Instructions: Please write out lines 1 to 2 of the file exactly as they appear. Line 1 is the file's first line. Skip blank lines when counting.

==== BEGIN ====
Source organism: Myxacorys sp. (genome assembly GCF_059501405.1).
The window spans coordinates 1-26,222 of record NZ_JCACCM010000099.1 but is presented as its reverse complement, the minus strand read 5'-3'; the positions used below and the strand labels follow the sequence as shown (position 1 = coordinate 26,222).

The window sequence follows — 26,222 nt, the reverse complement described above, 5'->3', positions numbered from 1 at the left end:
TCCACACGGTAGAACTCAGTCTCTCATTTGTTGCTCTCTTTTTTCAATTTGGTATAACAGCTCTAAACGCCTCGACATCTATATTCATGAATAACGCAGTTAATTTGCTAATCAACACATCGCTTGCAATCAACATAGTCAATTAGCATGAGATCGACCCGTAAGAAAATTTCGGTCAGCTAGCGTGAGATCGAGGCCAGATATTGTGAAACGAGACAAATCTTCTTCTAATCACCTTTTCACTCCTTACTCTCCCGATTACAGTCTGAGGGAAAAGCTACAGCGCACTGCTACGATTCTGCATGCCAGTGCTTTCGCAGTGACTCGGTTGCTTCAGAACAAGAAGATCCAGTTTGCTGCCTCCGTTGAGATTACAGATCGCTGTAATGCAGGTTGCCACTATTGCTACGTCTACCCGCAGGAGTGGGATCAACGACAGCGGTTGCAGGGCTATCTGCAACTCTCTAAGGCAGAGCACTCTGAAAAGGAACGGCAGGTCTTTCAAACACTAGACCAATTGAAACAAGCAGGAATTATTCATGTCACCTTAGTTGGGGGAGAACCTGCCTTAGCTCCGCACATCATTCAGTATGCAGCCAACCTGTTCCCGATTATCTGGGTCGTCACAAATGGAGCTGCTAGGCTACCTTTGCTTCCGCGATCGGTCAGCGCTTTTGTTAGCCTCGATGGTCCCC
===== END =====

Source organism: Myxacorys sp. (genome assembly GCF_059501405.1).
The window spans coordinates 1-26,222 of record NZ_JCACCM010000099.1 but is presented as its reverse complement, the minus strand read 5'-3'; the positions used below and the strand labels follow the sequence as shown (position 1 = coordinate 26,222).